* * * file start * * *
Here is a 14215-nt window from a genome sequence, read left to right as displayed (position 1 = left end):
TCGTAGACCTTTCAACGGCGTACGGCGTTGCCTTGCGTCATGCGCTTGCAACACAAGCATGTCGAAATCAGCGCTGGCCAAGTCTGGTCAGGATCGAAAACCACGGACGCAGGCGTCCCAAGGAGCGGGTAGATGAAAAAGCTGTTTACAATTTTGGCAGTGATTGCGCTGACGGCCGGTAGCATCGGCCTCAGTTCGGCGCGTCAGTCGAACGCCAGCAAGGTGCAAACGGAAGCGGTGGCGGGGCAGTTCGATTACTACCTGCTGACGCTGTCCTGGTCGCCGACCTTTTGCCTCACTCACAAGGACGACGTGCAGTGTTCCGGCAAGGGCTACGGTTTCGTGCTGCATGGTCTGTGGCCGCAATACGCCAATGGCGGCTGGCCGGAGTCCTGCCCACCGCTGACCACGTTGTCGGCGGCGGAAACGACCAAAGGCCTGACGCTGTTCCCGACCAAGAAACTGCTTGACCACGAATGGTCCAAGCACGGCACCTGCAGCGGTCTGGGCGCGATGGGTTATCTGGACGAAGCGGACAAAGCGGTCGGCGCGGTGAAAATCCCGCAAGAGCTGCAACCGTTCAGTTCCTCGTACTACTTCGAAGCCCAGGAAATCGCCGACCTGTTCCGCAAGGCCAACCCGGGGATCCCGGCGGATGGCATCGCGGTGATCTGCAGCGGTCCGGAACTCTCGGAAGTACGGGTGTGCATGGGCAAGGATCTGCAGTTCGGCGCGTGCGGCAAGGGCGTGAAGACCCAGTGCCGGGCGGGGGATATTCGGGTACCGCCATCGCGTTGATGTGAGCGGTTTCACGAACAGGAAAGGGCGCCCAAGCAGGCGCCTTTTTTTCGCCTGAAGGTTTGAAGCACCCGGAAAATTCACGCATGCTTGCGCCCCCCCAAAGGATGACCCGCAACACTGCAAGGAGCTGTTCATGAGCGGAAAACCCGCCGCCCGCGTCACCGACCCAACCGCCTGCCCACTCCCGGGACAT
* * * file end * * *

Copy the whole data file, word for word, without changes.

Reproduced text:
Here is a 14215-nt window from a genome sequence, read left to right as displayed (position 1 = left end):
TCGTAGACCTTTCAACGGCGTACGGCGTTGCCTTGCGTCATGCGCTTGCAACACAAGCATGTCGAAATCAGCGCTGGCCAAGTCTGGTCAGGATCGAAAACCACGGACGCAGGCGTCCCAAGGAGCGGGTAGATGAAAAAGCTGTTTACAATTTTGGCAGTGATTGCGCTGACGGCCGGTAGCATCGGCCTCAGTTCGGCGCGTCAGTCGAACGCCAGCAAGGTGCAAACGGAAGCGGTGGCGGGGCAGTTCGATTACTACCTGCTGACGCTGTCCTGGTCGCCGACCTTTTGCCTCACTCACAAGGACGACGTGCAGTGTTCCGGCAAGGGCTACGGTTTCGTGCTGCATGGTCTGTGGCCGCAATACGCCAATGGCGGCTGGCCGGAGTCCTGCCCACCGCTGACCACGTTGTCGGCGGCGGAAACGACCAAAGGCCTGACGCTGTTCCCGACCAAGAAACTGCTTGACCACGAATGGTCCAAGCACGGCACCTGCAGCGGTCTGGGCGCGATGGGTTATCTGGACGAAGCGGACAAAGCGGTCGGCGCGGTGAAAATCCCGCAAGAGCTGCAACCGTTCAGTTCCTCGTACTACTTCGAAGCCCAGGAAATCGCCGACCTGTTCCGCAAGGCCAACCCGGGGATCCCGGCGGATGGCATCGCGGTGATCTGCAGCGGTCCGGAACTCTCGGAAGTACGGGTGTGCATGGGCAAGGATCTGCAGTTCGGCGCGTGCGGCAAGGGCGTGAAGACCCAGTGCCGGGCGGGGGATATTCGGGTACCGCCATCGCGTTGATGTGAGCGGTTTCACGAACAGGAAAGGGCGCCCAAGCAGGCGCCTTTTTTTCGCCTGAAGGTTTGAAGCACCCGGAAAATTCACGCATGCTTGCGCCCCCCCAAAGGATGACCCGCAACACTGCAAGGAGCTGTTCATGAGCGGAAAACCCGCCGCCCGCGTCACCGACCCAACCGCCTGCCCACTCCCGGGACAT